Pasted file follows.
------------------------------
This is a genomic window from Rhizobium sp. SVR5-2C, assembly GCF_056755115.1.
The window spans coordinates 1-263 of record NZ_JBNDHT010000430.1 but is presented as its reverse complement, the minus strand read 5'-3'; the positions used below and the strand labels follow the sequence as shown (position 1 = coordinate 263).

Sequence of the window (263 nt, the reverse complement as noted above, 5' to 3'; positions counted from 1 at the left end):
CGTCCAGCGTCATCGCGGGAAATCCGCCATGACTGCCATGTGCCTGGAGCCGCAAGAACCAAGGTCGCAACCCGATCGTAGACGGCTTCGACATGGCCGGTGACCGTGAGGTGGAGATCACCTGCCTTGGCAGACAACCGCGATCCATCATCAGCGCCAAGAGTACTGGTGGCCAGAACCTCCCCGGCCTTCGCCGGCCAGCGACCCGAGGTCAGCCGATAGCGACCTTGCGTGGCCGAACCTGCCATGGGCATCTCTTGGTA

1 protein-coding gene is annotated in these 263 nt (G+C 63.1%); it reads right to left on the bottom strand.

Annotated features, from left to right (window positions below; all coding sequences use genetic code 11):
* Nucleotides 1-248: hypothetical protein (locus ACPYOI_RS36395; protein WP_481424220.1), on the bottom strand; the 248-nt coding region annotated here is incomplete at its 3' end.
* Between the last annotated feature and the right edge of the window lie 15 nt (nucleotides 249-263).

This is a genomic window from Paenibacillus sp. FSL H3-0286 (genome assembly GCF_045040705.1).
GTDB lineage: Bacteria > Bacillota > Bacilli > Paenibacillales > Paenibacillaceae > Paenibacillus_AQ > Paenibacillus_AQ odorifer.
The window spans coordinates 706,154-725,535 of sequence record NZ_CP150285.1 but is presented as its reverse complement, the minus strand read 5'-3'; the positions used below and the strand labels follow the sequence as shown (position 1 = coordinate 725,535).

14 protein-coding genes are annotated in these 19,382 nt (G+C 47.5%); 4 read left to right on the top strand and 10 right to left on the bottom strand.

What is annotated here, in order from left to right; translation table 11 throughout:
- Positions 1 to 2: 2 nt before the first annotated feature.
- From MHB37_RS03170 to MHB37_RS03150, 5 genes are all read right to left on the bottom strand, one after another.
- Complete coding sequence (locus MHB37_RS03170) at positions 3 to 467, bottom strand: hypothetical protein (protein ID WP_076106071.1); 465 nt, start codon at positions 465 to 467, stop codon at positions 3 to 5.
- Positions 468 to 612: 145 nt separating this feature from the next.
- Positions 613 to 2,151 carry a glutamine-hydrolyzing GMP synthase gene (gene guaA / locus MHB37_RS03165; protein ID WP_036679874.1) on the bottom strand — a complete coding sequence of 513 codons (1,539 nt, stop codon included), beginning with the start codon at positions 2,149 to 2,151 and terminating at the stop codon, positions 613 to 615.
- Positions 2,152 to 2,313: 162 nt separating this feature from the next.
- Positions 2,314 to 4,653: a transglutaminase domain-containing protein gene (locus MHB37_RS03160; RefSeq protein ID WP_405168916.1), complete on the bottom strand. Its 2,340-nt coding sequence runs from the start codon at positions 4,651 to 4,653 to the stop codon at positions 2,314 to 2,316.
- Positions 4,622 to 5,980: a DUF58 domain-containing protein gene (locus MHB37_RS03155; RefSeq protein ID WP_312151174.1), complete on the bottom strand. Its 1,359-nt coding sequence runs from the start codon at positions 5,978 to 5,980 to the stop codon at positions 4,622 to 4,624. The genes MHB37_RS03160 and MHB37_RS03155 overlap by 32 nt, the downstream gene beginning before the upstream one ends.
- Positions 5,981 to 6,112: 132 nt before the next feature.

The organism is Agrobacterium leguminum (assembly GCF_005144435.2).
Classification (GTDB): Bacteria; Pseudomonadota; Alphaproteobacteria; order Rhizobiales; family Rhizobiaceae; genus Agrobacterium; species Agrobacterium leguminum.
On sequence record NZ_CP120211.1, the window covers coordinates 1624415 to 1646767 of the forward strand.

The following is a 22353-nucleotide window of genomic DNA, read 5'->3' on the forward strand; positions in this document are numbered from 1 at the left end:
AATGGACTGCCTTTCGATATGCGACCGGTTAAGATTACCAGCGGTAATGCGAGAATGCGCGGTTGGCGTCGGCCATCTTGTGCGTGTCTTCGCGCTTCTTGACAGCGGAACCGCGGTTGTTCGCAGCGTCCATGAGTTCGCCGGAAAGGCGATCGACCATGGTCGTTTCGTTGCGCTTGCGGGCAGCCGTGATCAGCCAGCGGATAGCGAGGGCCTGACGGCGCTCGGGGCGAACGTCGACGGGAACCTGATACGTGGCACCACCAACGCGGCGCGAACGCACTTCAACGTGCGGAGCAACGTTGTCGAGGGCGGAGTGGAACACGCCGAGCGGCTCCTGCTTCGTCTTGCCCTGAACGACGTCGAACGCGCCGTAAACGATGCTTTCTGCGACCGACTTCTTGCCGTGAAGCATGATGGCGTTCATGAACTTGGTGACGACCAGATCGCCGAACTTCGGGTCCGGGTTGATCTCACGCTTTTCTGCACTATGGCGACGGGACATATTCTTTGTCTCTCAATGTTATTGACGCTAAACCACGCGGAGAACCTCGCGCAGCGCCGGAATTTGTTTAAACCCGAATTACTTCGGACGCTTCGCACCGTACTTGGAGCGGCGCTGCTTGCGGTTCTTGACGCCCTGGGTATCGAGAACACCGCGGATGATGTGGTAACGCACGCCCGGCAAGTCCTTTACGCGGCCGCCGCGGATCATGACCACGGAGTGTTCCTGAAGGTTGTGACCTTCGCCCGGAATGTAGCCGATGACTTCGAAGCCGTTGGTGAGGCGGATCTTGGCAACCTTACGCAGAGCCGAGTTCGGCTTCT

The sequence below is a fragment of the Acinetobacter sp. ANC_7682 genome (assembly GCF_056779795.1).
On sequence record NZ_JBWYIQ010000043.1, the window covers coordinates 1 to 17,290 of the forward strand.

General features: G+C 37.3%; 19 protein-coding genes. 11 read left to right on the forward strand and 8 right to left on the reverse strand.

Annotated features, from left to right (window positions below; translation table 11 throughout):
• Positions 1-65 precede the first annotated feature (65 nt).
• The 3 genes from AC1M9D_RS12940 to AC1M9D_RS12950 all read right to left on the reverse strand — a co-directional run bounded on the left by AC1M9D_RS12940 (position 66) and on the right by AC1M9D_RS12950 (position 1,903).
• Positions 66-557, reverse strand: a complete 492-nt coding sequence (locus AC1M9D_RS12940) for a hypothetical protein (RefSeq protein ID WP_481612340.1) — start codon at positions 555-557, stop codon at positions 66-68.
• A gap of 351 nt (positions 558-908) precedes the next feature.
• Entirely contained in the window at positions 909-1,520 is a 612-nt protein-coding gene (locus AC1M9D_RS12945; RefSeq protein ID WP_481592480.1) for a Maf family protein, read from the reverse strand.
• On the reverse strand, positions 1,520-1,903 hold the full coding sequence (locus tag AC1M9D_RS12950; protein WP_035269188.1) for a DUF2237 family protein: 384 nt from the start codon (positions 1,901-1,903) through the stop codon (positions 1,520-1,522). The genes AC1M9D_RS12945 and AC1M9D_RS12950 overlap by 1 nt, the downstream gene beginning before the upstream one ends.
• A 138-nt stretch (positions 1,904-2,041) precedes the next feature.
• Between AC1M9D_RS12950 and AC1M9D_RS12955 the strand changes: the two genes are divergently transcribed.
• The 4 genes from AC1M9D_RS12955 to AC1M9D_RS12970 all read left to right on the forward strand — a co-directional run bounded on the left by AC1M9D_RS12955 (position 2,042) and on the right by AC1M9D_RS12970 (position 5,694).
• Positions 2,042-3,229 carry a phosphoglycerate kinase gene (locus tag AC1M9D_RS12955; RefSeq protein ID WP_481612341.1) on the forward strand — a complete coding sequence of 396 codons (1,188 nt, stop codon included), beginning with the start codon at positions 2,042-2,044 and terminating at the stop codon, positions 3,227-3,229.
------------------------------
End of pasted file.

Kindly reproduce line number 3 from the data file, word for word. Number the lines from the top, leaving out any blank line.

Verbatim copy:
Sequence of the window (263 nt, the reverse complement as noted above, 5' to 3'; positions counted from 1 at the left end):